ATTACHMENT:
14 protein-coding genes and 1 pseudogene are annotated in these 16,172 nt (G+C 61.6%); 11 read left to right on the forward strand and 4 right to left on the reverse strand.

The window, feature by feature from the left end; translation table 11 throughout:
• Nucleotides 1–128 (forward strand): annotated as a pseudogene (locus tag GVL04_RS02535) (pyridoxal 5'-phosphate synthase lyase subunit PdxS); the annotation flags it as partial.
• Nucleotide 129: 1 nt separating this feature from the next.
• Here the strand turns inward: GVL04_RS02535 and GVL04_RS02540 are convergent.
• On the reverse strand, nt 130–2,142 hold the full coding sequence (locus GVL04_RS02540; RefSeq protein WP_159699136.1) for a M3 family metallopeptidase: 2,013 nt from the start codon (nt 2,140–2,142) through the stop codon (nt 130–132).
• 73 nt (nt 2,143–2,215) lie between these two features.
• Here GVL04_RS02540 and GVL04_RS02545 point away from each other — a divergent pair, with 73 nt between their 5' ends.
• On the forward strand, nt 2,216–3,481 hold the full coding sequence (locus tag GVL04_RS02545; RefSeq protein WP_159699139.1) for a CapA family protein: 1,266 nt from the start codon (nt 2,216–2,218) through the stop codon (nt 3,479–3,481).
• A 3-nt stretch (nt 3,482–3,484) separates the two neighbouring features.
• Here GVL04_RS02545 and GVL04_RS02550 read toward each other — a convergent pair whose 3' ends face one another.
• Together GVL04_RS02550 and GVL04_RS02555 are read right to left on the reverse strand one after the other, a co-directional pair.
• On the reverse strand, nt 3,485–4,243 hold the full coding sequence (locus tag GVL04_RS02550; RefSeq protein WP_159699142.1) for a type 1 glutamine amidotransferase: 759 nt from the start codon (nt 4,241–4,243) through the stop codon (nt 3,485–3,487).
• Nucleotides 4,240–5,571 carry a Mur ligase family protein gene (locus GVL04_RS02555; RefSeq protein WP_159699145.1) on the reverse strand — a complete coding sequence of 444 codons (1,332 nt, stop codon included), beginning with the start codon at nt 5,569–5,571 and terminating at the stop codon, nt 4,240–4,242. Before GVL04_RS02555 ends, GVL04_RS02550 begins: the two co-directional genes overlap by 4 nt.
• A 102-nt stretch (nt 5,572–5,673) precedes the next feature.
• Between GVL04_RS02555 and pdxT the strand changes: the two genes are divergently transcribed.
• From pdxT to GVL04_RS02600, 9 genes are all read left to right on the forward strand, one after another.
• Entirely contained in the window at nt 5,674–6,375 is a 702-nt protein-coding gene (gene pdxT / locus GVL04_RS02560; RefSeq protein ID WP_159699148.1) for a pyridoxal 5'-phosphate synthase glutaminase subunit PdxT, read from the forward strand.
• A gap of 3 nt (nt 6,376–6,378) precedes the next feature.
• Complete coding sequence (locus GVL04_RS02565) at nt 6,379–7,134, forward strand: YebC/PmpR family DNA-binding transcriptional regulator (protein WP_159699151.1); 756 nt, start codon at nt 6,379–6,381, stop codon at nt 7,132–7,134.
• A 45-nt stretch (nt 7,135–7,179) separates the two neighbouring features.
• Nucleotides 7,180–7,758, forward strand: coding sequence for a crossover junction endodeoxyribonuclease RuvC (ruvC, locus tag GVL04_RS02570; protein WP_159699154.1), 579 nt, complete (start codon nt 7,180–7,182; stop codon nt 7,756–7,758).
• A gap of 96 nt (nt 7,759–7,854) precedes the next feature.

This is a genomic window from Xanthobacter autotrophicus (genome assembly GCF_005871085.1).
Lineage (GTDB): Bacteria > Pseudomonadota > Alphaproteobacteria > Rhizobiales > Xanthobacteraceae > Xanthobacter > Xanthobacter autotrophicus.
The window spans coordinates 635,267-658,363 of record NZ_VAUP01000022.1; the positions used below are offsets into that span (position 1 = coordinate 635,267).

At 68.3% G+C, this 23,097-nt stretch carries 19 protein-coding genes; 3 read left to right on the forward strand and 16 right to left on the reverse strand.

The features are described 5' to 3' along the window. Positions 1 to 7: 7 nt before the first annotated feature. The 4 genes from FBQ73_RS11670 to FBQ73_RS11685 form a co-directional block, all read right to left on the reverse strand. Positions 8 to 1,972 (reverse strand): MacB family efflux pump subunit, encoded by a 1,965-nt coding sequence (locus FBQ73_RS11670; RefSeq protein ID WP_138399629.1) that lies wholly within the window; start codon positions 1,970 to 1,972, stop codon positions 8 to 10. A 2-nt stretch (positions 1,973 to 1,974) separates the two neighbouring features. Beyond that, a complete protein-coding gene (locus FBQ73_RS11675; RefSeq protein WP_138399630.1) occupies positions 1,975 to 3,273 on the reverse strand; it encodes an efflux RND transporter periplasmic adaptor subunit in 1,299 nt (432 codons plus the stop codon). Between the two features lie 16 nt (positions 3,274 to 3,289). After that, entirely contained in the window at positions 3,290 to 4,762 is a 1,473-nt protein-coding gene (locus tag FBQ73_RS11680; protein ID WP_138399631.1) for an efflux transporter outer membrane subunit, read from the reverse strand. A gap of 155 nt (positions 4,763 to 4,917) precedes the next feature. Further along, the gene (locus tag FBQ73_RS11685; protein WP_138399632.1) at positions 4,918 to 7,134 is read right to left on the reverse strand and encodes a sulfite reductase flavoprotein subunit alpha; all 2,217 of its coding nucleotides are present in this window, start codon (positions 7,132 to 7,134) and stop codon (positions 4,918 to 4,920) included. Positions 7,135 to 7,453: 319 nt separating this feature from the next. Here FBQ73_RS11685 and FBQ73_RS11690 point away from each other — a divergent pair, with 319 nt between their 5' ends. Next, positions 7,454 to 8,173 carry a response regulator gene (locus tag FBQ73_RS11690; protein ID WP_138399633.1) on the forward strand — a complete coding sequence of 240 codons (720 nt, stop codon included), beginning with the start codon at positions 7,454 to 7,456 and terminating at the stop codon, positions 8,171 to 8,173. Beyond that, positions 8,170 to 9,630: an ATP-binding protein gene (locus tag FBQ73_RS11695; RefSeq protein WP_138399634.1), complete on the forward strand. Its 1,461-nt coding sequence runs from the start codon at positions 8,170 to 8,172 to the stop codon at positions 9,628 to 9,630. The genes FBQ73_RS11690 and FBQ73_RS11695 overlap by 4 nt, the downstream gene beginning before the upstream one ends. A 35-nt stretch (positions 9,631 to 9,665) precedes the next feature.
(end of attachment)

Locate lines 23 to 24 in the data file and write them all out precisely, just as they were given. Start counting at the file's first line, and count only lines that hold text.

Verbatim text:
• A gap of 96 nt (nt 7,759–7,854) precedes the next feature.

This is a genomic window from Xanthobacter autotrophicus (genome assembly GCF_005871085.1).